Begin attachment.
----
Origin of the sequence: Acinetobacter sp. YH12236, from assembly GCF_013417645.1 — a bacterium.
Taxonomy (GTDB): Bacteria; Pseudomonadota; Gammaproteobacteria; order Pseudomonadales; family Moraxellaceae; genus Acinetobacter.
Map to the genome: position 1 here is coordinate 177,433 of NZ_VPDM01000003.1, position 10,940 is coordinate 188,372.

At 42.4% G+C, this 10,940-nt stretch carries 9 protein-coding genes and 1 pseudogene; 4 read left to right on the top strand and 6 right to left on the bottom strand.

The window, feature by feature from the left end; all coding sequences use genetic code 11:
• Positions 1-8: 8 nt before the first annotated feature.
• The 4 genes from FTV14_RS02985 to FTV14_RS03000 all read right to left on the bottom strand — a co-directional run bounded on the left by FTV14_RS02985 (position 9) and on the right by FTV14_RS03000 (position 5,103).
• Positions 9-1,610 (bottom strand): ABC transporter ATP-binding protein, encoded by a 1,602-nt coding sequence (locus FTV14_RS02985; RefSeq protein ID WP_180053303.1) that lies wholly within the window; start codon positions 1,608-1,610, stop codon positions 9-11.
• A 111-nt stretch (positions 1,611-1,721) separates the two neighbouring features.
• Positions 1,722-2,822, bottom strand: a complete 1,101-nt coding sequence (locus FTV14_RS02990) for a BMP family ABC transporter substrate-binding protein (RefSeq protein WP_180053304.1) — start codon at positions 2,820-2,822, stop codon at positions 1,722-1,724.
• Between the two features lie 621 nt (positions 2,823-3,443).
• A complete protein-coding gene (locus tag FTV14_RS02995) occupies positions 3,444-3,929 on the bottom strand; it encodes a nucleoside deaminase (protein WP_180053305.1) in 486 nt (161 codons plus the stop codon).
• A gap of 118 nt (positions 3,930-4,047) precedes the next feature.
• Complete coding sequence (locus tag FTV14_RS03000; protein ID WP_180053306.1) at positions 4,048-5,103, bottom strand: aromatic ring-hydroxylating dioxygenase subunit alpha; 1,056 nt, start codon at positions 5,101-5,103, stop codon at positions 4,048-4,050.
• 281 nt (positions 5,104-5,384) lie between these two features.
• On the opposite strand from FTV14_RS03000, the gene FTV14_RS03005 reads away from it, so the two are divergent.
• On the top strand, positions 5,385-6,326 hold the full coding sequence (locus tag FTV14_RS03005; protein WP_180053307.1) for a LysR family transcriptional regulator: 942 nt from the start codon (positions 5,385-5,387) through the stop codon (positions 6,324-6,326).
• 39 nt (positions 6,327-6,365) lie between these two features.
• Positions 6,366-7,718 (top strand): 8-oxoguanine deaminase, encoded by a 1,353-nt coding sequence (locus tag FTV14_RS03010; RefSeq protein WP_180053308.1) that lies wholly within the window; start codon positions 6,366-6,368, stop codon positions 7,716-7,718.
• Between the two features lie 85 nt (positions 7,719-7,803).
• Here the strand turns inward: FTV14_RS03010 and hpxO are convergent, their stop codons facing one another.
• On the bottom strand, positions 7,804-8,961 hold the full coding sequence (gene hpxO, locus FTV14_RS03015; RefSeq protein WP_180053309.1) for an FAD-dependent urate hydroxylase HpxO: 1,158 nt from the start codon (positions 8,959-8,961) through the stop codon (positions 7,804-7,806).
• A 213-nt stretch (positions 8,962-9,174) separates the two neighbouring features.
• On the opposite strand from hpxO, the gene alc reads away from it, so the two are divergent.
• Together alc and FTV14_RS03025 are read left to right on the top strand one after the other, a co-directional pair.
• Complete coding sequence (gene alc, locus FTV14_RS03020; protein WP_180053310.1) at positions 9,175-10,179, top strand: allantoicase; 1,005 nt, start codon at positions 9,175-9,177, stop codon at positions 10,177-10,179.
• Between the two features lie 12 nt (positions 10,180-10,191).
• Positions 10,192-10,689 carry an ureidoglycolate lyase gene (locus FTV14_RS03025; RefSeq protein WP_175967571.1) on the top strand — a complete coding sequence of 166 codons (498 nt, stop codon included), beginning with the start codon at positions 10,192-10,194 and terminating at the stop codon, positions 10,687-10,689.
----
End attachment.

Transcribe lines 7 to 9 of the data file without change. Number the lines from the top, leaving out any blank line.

• The 4 genes from FTV14_RS02985 to FTV14_RS03000 all read right to left on the bottom strand — a co-directional run bounded on the left by FTV14_RS02985 (position 9) and on the right by FTV14_RS03000 (position 5,103).
• Positions 9-1,610 (bottom strand): ABC transporter ATP-binding protein, encoded by a 1,602-nt coding sequence (locus FTV14_RS02985; RefSeq protein ID WP_180053303.1) that lies wholly within the window; start codon positions 1,608-1,610, stop codon positions 9-11.
• A 111-nt stretch (positions 1,611-1,721) separates the two neighbouring features.